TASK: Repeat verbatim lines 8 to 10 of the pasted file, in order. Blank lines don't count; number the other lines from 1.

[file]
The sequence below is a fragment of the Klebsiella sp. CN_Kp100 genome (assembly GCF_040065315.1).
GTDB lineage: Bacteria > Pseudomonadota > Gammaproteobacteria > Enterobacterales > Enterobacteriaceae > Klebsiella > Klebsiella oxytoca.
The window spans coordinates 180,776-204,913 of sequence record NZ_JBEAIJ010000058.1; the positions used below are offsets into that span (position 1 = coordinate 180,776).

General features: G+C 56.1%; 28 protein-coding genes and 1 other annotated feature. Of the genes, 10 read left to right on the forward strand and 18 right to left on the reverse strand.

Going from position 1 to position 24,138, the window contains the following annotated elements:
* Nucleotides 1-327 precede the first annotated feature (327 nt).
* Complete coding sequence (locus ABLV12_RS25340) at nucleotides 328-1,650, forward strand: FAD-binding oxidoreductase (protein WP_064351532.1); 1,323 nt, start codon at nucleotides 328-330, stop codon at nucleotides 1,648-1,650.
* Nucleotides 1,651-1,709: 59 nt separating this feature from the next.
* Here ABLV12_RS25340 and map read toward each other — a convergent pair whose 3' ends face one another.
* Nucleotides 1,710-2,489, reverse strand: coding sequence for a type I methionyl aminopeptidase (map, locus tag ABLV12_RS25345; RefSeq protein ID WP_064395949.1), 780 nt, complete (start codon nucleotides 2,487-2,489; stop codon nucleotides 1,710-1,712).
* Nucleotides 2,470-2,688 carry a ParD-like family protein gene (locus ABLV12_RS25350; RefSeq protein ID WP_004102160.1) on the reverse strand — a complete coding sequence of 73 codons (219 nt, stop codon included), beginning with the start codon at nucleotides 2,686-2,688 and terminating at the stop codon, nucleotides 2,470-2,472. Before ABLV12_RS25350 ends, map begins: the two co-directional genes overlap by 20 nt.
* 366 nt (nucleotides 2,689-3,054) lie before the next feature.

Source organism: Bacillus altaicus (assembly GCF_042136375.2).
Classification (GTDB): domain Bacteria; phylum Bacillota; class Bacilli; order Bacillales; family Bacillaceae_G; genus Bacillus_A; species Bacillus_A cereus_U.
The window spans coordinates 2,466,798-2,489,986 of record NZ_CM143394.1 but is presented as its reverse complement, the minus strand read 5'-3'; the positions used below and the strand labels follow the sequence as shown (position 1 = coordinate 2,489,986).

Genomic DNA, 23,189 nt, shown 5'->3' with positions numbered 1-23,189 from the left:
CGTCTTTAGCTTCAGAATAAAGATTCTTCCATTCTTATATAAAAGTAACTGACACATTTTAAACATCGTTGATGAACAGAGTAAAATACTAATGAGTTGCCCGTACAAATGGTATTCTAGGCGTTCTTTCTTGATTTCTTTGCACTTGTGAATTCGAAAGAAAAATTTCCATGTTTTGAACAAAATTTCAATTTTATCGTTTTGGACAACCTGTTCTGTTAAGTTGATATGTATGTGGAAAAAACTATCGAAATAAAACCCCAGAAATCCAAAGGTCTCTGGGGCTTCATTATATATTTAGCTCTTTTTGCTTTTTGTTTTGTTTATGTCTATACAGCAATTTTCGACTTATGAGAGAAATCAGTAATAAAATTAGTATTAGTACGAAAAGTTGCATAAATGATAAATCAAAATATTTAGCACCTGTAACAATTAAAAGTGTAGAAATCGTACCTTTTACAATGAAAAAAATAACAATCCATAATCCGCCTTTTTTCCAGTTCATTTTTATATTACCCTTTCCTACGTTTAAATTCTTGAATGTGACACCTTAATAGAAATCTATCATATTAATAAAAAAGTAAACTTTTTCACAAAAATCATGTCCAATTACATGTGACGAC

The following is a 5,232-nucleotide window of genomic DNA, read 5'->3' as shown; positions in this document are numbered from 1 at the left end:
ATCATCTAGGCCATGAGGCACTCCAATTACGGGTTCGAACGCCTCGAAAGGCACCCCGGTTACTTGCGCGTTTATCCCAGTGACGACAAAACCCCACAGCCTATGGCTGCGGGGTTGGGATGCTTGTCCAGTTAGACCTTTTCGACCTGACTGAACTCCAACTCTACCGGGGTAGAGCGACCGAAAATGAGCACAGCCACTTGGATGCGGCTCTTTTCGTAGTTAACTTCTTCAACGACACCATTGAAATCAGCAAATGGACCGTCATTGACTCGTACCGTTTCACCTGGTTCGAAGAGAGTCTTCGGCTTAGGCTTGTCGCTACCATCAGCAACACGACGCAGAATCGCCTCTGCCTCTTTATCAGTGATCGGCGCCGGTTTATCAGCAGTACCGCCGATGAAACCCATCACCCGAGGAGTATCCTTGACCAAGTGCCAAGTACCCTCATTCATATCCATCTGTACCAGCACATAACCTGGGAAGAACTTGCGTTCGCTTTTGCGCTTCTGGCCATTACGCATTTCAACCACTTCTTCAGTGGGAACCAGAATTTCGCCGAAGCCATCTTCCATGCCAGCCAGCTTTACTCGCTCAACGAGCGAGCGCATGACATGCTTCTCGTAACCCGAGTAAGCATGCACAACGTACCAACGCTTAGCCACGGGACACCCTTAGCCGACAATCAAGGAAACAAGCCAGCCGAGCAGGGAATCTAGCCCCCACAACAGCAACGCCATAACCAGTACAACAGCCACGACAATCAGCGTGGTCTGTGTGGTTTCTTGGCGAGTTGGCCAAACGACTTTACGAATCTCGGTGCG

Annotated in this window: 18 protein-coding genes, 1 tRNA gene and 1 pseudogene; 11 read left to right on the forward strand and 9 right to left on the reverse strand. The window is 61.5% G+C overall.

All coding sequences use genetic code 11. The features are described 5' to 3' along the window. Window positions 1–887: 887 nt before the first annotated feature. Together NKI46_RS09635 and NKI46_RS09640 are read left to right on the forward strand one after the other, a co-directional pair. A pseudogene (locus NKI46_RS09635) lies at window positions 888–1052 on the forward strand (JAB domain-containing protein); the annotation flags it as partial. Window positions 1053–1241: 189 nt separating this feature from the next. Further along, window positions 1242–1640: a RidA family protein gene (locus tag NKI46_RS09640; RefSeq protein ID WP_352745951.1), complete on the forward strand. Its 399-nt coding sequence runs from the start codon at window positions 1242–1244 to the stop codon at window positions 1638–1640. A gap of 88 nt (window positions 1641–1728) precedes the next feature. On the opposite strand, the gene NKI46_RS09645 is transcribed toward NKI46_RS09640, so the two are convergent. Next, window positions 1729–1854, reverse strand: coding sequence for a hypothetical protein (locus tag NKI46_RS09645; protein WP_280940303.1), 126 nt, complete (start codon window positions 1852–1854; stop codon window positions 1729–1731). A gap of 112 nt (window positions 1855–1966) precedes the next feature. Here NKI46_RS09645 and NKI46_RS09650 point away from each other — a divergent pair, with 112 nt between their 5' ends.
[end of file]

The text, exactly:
* Nucleotides 1,651-1,709: 59 nt separating this feature from the next.
* Here ABLV12_RS25340 and map read toward each other — a convergent pair whose 3' ends face one another.
* Nucleotides 1,710-2,489, reverse strand: coding sequence for a type I methionyl aminopeptidase (map, locus tag ABLV12_RS25345; RefSeq protein ID WP_064395949.1), 780 nt, complete (start codon nucleotides 2,487-2,489; stop codon nucleotides 1,710-1,712).